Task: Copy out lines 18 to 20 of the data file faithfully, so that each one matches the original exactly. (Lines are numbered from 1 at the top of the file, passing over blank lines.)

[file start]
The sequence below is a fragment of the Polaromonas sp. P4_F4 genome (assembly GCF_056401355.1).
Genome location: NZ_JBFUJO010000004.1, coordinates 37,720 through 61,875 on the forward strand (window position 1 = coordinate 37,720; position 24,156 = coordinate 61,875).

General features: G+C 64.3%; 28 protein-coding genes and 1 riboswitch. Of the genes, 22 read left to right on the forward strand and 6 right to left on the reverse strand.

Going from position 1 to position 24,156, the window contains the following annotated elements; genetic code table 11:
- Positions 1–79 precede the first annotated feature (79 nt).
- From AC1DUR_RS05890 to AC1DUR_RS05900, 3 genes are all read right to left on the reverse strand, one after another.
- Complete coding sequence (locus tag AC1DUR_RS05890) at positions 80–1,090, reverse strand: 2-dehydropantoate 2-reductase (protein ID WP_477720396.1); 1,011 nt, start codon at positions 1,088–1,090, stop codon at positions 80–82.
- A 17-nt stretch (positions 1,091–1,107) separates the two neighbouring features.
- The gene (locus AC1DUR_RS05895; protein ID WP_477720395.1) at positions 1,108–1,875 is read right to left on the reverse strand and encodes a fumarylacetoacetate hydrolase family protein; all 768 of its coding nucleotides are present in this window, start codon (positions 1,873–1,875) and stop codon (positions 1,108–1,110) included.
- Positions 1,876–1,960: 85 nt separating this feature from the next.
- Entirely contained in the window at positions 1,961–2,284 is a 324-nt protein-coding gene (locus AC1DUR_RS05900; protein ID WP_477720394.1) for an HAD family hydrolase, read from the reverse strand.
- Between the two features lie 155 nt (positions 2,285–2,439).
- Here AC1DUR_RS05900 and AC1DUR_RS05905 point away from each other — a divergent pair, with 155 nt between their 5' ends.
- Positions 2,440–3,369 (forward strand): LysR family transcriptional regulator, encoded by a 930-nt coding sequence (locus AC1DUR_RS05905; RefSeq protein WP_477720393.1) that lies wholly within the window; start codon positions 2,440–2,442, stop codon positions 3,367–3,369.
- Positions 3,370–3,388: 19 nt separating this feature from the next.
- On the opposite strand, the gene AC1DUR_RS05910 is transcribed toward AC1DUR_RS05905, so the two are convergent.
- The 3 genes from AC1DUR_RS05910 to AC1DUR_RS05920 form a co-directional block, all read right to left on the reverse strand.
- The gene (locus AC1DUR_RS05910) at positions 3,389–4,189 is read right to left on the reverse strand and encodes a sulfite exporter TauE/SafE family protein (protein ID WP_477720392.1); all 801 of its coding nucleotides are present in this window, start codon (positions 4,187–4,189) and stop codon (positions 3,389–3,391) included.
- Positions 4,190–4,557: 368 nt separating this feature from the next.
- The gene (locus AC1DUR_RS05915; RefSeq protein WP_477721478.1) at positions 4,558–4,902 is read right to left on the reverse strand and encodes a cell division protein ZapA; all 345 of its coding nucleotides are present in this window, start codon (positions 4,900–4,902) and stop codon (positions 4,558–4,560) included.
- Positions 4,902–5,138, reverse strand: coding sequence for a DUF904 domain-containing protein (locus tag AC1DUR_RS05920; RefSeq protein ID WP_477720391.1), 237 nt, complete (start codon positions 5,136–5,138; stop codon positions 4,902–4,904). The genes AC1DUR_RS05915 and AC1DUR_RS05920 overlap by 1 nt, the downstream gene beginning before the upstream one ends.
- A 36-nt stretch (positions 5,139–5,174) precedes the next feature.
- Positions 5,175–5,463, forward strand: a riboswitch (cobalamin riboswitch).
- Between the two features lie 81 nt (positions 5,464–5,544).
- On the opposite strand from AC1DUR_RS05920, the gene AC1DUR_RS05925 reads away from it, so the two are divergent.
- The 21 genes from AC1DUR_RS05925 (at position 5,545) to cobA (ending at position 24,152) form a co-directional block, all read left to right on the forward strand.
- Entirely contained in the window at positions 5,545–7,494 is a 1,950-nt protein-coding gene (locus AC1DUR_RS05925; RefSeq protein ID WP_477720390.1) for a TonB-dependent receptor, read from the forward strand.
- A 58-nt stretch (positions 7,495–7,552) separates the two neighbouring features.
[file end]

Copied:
- The gene (locus AC1DUR_RS05910) at positions 3,389–4,189 is read right to left on the reverse strand and encodes a sulfite exporter TauE/SafE family protein (protein ID WP_477720392.1); all 801 of its coding nucleotides are present in this window, start codon (positions 4,187–4,189) and stop codon (positions 3,389–3,391) included.
- Positions 4,190–4,557: 368 nt separating this feature from the next.
- The gene (locus AC1DUR_RS05915; RefSeq protein WP_477721478.1) at positions 4,558–4,902 is read right to left on the reverse strand and encodes a cell division protein ZapA; all 345 of its coding nucleotides are present in this window, start codon (positions 4,900–4,902) and stop codon (positions 4,558–4,560) included.